Efficacy and Safety of Patient-Led Dosage Adjustments of Insulin Glargine: A Preliminary Report of Basal-Supported Oral Therapy for Japanese Type 2 Diabetes Patients
Journal of Diabetes Mellitus
To evaluate the clinical utility for simple patient administered dose adjustment methods of insulin glargine during outpatient visits compared with a physician managed titration, changes in HbA1c and total daily dose of insulin were evaluated in 23 patients by dividing patients into physician-led (PL) group and self-titration (ST) group who were newly administered glargine basal-supported oral therapy (BOT) while continuing oral antidiabetic drugs at the discretion of their attending physician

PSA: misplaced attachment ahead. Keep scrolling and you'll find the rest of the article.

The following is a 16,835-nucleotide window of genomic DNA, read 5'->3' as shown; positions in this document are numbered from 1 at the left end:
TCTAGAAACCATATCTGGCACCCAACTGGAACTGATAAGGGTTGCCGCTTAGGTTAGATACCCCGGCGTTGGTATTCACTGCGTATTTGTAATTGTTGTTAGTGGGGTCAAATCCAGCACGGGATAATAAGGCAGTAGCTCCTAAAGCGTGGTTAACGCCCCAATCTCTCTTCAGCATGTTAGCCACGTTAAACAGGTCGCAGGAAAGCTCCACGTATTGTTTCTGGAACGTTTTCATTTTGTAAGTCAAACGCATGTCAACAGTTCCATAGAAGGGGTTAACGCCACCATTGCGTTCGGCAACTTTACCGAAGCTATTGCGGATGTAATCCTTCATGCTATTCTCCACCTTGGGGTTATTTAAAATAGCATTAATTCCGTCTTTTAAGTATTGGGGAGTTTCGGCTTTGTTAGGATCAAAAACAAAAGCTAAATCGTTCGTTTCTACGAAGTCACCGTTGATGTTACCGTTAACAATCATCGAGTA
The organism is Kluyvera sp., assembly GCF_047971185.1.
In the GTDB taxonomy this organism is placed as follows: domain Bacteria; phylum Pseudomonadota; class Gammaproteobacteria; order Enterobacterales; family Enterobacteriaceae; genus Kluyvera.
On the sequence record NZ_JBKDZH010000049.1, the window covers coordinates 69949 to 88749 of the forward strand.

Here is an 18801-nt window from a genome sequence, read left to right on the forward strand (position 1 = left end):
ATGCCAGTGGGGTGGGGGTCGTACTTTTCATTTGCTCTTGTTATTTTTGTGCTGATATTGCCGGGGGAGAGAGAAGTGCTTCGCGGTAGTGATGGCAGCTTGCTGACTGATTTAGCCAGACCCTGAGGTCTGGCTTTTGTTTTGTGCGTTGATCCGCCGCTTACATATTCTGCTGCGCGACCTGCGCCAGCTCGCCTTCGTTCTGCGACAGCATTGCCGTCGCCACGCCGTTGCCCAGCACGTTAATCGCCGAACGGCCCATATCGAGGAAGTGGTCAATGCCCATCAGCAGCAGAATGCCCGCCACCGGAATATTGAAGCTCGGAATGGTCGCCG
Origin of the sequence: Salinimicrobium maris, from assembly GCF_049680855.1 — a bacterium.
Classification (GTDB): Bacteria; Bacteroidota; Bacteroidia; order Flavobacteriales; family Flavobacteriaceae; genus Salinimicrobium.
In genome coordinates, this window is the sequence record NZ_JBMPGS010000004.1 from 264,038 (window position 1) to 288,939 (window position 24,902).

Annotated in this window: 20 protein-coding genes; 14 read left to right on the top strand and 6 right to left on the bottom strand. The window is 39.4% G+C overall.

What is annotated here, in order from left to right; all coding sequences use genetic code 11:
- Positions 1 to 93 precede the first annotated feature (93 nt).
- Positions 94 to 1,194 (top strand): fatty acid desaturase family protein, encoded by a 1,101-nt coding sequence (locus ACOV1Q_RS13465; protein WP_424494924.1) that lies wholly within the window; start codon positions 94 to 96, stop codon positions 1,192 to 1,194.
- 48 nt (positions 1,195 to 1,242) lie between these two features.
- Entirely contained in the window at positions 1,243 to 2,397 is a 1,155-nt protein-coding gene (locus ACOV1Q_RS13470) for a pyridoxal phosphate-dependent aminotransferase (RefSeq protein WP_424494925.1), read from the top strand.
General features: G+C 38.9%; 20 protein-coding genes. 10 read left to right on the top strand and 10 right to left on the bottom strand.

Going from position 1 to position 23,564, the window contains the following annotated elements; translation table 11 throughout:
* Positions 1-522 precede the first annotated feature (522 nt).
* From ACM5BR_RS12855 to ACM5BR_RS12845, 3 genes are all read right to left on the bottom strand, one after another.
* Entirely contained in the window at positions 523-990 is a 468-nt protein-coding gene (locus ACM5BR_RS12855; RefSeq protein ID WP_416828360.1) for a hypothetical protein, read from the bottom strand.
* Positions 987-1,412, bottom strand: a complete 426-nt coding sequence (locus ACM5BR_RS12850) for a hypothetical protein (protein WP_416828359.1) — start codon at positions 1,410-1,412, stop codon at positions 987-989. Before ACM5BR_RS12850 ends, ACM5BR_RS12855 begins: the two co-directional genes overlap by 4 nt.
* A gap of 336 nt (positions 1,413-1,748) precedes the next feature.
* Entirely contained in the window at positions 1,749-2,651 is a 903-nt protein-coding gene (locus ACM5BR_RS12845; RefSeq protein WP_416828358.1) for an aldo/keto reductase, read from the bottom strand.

... ttending physician during regular outpatient visits. In the PL group, one month after initiation of glargine, HbA1c followed a declining trend, although this was not significant (P = 0.07), and decreased significantly after two and three months (P < 0.05, respectively). However, after 12 months, the significant difference had disappeared. By contrast, in the ST group, HbA1c did not significantly decrease one month after initiation of glargine, but did drop markedly after two and three months, with this trend continuing up to 12 months (P < 0.005). On examining the differences between both groups, we found that the initial dose was significantly larger in the PL group (P < 0.05), whereas the dose increased significantly more in the ST group after three months. While the insulin dose after 12 months was large in the ST group, no statistically significant difference was noted between the two groups (P = 0.14) whereas HbA1c was significantly low in the ST group. In conclusion, we believe that patient-led basal insulin dosage adjustment is an effective and useful therapeutic option when they can master self-monitoring of blood glucose.